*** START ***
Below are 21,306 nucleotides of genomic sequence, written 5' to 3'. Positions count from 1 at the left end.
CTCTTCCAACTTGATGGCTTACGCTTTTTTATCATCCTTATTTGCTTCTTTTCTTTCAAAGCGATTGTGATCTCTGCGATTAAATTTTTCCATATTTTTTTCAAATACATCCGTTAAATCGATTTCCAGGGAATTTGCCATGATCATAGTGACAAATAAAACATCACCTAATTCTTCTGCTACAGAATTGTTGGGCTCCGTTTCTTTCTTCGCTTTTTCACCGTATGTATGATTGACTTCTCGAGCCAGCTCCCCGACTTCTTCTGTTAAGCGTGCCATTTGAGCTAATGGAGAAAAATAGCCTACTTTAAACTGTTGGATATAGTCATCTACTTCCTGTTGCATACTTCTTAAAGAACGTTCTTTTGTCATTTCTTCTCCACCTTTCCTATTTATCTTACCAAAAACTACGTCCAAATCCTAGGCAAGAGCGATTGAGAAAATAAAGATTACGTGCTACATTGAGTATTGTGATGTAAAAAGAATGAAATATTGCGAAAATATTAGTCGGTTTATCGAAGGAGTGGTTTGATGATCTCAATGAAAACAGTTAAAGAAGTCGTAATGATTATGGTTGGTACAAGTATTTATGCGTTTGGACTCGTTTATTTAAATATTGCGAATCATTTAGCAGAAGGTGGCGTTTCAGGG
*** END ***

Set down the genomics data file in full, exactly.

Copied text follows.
Below are 21,306 nucleotides of genomic sequence, written 5' to 3'. Positions count from 1 at the left end.
CTCTTCCAACTTGATGGCTTACGCTTTTTTATCATCCTTATTTGCTTCTTTTCTTTCAAAGCGATTGTGATCTCTGCGATTAAATTTTTCCATATTTTTTTCAAATACATCCGTTAAATCGATTTCCAGGGAATTTGCCATGATCATAGTGACAAATAAAACATCACCTAATTCTTCTGCTACAGAATTGTTGGGCTCCGTTTCTTTCTTCGCTTTTTCACCGTATGTATGATTGACTTCTCGAGCCAGCTCCCCGACTTCTTCTGTTAAGCGTGCCATTTGAGCTAATGGAGAAAAATAGCCTACTTTAAACTGTTGGATATAGTCATCTACTTCCTGTTGCATACTTCTTAAAGAACGTTCTTTTGTCATTTCTTCTCCACCTTTCCTATTTATCTTACCAAAAACTACGTCCAAATCCTAGGCAAGAGCGATTGAGAAAATAAAGATTACGTGCTACATTGAGTATTGTGATGTAAAAAGAATGAAATATTGCGAAAATATTAGTCGGTTTATCGAAGGAGTGGTTTGATGATCTCAATGAAAACAGTTAAAGAAGTCGTAATGATTATGGTTGGTACAAGTATTTATGCGTTTGGACTCGTTTATTTAAATATTGCGAATCATTTAGCAGAAGGTGGCGTTTCAGGG